Steal from your friends! That's what we used to say when promoting the DECUS (Digital Equipment Corporation User Society) code library in the old days. As the folks at CPAN (Comprehensive Perl Archive Network, the Perl code repository) well know, it's still good advice these days. If you can get your hands on existing code that does what you need to do (or illustrates how to do it) securely, waste no time in getting permission to make thorough use of it.
We have a lot of sympathy for readers who are not inclined to adopt this particular practice immediately. The experience (which we've endured more than once) of trying to fix one's own engineering mistakes some years after they were committed is all that's necessary to convince folks on this point. And, after all, why should you bother solving problems that have already been solved?
How to find "secure" code extracts to adapt?now that's a challenge. Many large corporations (and, surprisingly, a good percentage of small ones) have "code reuse" policies and repositories that you should scavenge around in. Of course, if you are in the position of being able to reuse open source or publicly available software, you're in much better shape than folks locked in to the proprietary software world. News lists, cooperative coding projects, books and articles, and word of mouth are all sources that you or someone on your project team should be carefully sifting through.
On this subject, we'll say a word about open source software. As you may know, the source code for much of the software that runs the Internet is publicly available. (CGI scripts and the Linux operating system are two good examples.) Security experts have been debating for many years whether open source software is generally more secure than closed source (proprietary) software. The argument is that because open source is open to inspection by many eyes, vulnerabilities are likely to be found and fixed sooner than in the proprietary case.
We are inclined to agree with that proposition. But please, be careful. It would be clearly irresponsible for you to assume that a particular program or algorithm is secure from attack just because it has been publicly available for many years. The Kerberos Version 4 "random number" vulnerability and a number of faults in well-known encryption schemes over the years make this point very convincingly. Be sure to do your own security analysis of borrowed software before putting it into operation.
 For details about this bug see http://www.ieee-security.org/Cipher/Newsbriefs/1996/960223.kerbbug.html, and we discuss it briefly in Chapter 4.
There is a another consideration about software reuse that applies specifically to commercial third-party or "off-the-shelf" products.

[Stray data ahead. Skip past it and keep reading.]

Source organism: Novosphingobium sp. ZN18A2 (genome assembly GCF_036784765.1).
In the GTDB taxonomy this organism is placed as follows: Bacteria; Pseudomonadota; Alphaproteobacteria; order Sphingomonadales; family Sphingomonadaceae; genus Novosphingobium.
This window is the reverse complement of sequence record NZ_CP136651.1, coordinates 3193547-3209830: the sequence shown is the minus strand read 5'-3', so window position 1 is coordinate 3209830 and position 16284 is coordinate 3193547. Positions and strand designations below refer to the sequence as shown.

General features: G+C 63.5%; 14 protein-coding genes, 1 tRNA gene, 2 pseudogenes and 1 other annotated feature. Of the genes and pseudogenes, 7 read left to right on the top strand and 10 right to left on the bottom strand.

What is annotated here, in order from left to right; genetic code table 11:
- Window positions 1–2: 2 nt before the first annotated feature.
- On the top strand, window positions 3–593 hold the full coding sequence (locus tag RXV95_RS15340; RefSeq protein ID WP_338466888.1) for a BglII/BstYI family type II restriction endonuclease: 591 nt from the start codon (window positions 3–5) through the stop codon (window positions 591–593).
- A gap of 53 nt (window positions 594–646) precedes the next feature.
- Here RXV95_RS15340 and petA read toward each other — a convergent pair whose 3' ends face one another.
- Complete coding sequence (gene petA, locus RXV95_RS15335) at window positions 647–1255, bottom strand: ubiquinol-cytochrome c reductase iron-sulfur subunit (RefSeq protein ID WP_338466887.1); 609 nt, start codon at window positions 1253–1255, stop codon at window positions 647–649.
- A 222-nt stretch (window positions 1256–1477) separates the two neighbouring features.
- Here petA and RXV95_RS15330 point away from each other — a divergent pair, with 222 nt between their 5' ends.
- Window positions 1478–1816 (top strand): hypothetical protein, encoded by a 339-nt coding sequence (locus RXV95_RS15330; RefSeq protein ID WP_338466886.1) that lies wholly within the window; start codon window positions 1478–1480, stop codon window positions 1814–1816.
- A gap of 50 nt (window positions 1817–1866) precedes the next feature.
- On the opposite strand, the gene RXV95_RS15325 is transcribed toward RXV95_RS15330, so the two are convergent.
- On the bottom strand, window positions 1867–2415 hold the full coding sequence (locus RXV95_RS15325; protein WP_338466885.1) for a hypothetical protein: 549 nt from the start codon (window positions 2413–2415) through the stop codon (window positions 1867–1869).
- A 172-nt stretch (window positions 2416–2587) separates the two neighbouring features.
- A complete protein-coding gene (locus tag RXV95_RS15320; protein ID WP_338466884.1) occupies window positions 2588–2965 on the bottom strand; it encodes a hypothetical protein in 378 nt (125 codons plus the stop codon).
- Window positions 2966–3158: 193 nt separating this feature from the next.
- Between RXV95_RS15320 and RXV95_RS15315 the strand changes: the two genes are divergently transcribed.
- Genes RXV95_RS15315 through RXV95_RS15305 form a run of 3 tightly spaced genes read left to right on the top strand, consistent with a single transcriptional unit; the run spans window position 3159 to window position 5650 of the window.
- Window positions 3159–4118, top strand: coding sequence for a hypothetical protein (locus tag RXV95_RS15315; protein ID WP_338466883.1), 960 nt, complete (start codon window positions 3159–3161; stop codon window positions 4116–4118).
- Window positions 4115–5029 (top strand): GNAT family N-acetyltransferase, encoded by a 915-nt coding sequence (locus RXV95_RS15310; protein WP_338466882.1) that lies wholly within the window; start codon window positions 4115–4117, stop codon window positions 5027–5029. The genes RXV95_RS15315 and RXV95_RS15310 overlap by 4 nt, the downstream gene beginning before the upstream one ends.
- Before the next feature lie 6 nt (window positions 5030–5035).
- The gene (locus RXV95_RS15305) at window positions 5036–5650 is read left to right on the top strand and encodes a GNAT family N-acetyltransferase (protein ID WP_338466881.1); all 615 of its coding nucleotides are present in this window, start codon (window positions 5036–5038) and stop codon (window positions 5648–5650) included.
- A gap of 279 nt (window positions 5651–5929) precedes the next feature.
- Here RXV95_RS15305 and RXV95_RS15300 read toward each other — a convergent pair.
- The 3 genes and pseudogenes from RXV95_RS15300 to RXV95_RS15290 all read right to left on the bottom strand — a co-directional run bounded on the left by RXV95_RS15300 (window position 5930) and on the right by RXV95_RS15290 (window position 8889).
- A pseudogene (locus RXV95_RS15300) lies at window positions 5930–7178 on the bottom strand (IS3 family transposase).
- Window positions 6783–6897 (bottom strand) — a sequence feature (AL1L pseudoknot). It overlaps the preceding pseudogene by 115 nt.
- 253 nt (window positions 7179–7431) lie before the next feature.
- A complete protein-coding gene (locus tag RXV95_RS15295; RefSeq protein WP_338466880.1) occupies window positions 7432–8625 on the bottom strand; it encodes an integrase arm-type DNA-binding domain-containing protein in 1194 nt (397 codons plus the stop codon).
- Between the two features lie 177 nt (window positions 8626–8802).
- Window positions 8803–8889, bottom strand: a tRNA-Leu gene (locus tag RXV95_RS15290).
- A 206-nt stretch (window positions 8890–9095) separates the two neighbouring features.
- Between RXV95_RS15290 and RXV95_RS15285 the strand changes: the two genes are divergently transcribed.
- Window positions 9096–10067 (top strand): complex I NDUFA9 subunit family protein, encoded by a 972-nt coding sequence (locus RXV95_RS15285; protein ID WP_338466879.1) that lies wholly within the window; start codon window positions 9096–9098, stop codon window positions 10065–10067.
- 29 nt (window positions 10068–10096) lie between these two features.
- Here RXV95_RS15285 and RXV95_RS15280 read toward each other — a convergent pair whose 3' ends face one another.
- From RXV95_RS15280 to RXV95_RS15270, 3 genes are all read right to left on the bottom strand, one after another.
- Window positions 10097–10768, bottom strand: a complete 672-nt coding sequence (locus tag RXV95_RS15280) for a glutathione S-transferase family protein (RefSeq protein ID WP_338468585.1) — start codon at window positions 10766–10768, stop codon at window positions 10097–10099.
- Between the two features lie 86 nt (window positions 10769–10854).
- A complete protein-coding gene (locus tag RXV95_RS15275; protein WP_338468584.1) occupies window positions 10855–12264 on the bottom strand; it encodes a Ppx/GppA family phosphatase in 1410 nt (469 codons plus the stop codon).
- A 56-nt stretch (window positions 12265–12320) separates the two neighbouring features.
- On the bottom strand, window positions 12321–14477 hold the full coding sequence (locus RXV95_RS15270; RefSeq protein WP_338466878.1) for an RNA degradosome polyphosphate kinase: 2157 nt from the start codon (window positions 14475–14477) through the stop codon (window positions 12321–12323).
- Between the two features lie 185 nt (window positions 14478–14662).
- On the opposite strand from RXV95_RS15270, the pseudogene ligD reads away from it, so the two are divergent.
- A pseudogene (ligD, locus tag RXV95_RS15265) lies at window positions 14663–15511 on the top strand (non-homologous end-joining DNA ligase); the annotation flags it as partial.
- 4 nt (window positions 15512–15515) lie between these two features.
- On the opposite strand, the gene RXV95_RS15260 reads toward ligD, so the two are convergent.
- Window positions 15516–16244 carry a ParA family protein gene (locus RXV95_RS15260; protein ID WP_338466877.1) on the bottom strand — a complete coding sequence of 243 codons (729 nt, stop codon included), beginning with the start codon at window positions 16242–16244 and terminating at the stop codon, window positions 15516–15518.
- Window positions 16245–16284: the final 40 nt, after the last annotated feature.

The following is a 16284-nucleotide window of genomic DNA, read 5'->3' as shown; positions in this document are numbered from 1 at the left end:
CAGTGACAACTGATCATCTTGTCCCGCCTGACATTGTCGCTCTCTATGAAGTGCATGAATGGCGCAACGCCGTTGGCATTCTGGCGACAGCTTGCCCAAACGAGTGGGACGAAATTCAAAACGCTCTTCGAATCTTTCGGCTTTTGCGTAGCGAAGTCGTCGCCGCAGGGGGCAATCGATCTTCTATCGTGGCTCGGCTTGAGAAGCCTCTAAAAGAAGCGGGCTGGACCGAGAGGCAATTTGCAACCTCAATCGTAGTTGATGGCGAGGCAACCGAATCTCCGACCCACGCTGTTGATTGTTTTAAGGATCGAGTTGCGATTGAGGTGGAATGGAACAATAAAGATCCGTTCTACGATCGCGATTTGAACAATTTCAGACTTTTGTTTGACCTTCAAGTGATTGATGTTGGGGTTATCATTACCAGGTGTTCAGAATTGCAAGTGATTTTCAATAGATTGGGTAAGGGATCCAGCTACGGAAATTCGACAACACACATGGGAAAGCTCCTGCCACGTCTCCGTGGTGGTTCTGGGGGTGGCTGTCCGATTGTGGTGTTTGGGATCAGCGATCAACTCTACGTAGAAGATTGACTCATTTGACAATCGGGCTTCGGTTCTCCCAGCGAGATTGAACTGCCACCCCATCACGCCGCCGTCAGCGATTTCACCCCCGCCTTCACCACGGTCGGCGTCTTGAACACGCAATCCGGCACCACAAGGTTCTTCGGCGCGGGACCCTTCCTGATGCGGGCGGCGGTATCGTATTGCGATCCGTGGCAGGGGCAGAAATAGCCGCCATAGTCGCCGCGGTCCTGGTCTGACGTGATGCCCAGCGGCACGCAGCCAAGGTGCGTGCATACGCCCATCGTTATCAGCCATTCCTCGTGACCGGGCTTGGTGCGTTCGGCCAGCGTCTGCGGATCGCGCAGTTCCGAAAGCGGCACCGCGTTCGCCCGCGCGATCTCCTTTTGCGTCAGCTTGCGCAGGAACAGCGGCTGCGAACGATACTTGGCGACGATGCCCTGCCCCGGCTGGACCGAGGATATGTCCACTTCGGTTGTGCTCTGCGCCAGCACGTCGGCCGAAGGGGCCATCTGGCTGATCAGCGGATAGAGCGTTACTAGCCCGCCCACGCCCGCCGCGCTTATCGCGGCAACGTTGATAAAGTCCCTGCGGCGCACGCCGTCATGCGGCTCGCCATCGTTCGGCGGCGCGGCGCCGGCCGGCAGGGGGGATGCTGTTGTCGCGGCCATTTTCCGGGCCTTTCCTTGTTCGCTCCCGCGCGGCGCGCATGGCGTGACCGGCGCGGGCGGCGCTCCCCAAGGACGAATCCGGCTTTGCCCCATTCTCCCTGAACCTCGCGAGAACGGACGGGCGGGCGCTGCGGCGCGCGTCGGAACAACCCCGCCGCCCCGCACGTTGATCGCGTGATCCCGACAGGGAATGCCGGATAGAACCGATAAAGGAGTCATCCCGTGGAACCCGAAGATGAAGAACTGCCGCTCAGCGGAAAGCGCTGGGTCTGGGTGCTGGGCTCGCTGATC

You should be especially careful about relying on such software or services for critical operations. To be sure, sometimes an outsourced solution is the secure choice; but be aware of any dependencies or additional risks to confidentiality you create by relying on outside technology or services. This concern is especially relevant to proprietary software, where you may have little control over the pace of fixes and updates, the course of future development, or a decision to declare an "end of life" for it at a time inopportune for you.
And, as we've said before, be sure to assess the security aspects of any solution you bring in-house carefully before (a) deciding to making use of it, or (b) deploying it.
In implementing security measures, we believe that the principles of individual privacy and the laws governing the storage, transmission and use of information must be respected. Security architects today can and should be held responsible for obeying the law and for helping to lay the foundation for the future of freedom. The decisions we make concerning how to protect private information, detect tampering, or anticipate and defend against attack can have a impact far beyond their technical effect.
This is a new and differerent kind of architectural principle, one that transcends the technical. We find its emergence and acceptance (in GASSP, for example), as the Internet grows to become an essential part of our everyday lives, quite encouraging.
Please understand that your authors, who are both Americans, make no claim that the views of the United States on these matters should prevail. Privacy laws and their interaction with cyber security vary considerably from country to country. What we are arguing is that engineers should keep these laws and societal values in mind as they work.
Just as your authors are gratified that we remembered to include this principle here at the end, we also hope that you'll strive always to ask yourself and your colleagues what you might have forgotten to take into account on any particular project. This practice is perhaps the most important habit for members of our profession to adopt.